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Amateur Radio Quiz: A Spare Hour's Entertainment

11/03/2008

1) If an amplifier would increase your power output from 50 W to 500 W, while a new tribander would add 4 dB of forward gain over your existing dipole, with which would your signal be louder?

2) Will a fan rated at 0.5 cubic meters per minute be able to cool a tube that needs 20 cubic feet per minute?

3) The ac power in your shack is supplied by a 115 VAC circuit with a 20 amp breaker. Your new amplifier draws a maximum of 2 kVA. Will the circuit handle the load?

4) RG-8 is rated at 5 kV maximum working voltage. Can it withstand full-power operation with a load of 100 ohms?

5) An amplifier's transmit/receive relay has a 12 VDC coil with a resistance of 50 ohms. If your transceiver's keying relay contacts are rated at 100 mA, will they be able to switch the relay?

6) Combining the output from four solid-state amplifier modules is performed by a power combiner with an insertion loss of 1 dB at each input. If each module provides 200 W of power, how much is available at the output?

7) To avoid overdriving the amplifier input, your 150 W transceiver output must be cut to 50 W. How many dB of attenuation is required?

8) The rules state that harmonics must be at least 40 dB below the fundamental signal. A friend nearby informs you that your second harmonic is S-4 at her house while your fundamental is S-9. Assuming 5 dB per S-unit, are you legal?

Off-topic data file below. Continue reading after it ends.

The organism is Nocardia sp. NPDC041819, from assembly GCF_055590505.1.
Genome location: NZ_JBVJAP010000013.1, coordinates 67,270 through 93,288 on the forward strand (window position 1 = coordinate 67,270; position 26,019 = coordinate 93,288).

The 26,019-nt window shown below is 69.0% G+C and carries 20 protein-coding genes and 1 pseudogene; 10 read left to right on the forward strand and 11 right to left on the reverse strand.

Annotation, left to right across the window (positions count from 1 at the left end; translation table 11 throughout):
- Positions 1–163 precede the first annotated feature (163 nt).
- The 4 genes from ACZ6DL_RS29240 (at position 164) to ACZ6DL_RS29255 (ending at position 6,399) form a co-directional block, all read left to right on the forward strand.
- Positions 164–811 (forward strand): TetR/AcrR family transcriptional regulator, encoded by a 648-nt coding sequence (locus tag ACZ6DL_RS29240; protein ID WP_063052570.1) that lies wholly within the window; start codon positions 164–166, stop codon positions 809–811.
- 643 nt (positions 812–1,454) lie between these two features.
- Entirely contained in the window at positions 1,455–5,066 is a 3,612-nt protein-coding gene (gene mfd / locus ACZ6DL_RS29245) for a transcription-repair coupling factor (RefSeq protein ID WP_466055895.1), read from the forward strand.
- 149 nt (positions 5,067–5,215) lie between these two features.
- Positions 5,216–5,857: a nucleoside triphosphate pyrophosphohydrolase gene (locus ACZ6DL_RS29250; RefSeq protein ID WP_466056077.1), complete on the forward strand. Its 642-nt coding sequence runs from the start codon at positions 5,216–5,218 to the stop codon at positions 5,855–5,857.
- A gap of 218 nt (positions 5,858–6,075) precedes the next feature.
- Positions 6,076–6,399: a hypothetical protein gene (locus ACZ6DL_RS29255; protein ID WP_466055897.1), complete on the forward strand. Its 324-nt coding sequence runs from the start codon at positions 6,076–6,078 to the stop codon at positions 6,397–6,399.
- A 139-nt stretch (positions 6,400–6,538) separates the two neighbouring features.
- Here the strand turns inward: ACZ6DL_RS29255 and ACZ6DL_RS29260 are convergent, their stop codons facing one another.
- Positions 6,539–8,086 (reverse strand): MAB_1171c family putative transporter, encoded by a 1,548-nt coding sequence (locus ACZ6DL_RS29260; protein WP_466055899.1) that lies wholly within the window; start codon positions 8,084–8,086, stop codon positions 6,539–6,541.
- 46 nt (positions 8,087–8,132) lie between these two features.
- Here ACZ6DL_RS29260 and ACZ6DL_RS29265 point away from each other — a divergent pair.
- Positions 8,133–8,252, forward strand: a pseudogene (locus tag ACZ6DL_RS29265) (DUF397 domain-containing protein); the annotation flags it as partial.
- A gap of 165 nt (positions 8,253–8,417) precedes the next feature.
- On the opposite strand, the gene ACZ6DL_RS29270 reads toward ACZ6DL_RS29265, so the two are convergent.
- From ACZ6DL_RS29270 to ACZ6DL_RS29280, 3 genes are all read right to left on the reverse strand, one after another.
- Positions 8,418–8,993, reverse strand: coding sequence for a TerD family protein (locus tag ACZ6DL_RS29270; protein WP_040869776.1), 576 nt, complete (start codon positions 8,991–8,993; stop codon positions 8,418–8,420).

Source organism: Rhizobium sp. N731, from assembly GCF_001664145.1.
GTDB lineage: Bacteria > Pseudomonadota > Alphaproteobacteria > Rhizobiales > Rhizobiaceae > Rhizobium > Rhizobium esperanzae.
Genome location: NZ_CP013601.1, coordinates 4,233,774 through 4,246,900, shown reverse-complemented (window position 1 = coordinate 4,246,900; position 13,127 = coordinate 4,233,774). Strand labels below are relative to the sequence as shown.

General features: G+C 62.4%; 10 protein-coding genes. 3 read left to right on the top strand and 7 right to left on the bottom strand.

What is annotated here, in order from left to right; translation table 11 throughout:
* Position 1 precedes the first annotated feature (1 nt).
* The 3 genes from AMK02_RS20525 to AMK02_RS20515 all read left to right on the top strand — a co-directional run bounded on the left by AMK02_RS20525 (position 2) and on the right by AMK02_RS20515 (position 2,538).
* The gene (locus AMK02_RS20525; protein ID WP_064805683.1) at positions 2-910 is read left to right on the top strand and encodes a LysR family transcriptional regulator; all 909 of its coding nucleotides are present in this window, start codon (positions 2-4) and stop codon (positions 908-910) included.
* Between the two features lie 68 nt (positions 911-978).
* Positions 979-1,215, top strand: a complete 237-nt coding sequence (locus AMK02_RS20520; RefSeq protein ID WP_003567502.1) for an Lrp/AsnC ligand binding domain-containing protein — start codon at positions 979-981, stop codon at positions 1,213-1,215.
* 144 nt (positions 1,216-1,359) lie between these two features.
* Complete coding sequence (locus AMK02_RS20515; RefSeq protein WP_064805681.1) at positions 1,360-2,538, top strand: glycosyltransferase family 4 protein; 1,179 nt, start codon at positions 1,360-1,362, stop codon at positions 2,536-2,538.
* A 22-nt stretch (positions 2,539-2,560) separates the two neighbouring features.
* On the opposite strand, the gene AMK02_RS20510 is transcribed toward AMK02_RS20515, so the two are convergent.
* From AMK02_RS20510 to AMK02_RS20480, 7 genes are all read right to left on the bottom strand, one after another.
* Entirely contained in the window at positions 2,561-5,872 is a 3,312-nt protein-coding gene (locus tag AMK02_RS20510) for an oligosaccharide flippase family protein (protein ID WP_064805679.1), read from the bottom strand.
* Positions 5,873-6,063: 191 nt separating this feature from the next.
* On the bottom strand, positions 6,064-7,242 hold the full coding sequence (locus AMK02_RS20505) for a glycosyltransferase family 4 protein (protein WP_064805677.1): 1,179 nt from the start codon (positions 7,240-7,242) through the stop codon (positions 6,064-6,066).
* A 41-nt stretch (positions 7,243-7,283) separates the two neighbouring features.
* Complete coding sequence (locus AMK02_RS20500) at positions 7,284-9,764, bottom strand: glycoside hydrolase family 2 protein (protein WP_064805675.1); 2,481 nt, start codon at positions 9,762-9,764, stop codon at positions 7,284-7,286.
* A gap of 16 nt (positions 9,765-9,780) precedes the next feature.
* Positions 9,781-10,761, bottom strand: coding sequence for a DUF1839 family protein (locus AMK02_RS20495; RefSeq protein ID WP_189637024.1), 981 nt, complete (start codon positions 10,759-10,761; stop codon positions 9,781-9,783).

9) Can a relay that switches in 5 msec support full-QSK (full break-in keying) at 35 wWPM?

10) DXpeditioners special - You're assigned to carry the power transformer for the amp that weighs 40 pounds. The airline to the island allows 30 kilograms of carry-on weight. If your coax weighs 4 ounces per foot, how many feet of cable can you carry on board along with the transformer?





Answers

1) The amplifier provides a gain of 10 log (500/50) = 10 dB.

2) One cubic meter equals 35.3 cubic feet, so the fan will supply 0.5 × 35.3 = 17.7 cubic feet. This fan is too small!

3) 2 kW at 115 VAC is a current of 17.4 Amps. Operating the amplifier on this circuit is okay, but just barely -- particularly if you are operating a high duty-cycle mode such as RTTY and there is little amperage left for any other equipment. You should run a new circuit to the shack for the amplifier. Check your local electrical codes, as well.

4) At 1500 W output (ognoring losses in the feed line), the rms load voltage will be the square root of power × load impedance = 387 V. The peak load voltage = 1.414 × 387 = 548 V, so RG-8 is well within its ratings.

5) The coil current is 12 V/50 ohms = 240 mA. The transceiver's relay contacts probably won't last long before failing!

6) A dissipation of 1 dB passes 79.4 percent of the input power to the output. The 200 W of power at each input is reduced to 200 × 0.794 = 159 W at the output of the combiner: 4 modules × 159 W = 635.4 W.

7) The output of the attenuator must be -10 log (50/150) = -4.77 dB below the input power. A 5 dB attenuator will be fine.

8) Your harmonic is 5 S-units × 5 dB/S-unit = 25 dB below the fundamental. You have a problem!

9) At 35 WPM, each dit is about 25 msec. This relay will do the job.

10) Thirty kilograms is equivalent to 66.2 pounds. The transformer leaves 26.2 pounds for cable. You can carry 26.2 pounds/0.25 ft/lb = 104 feet of cable (without connectors). Editor's Note: The original version of this answer had a subtraction error.



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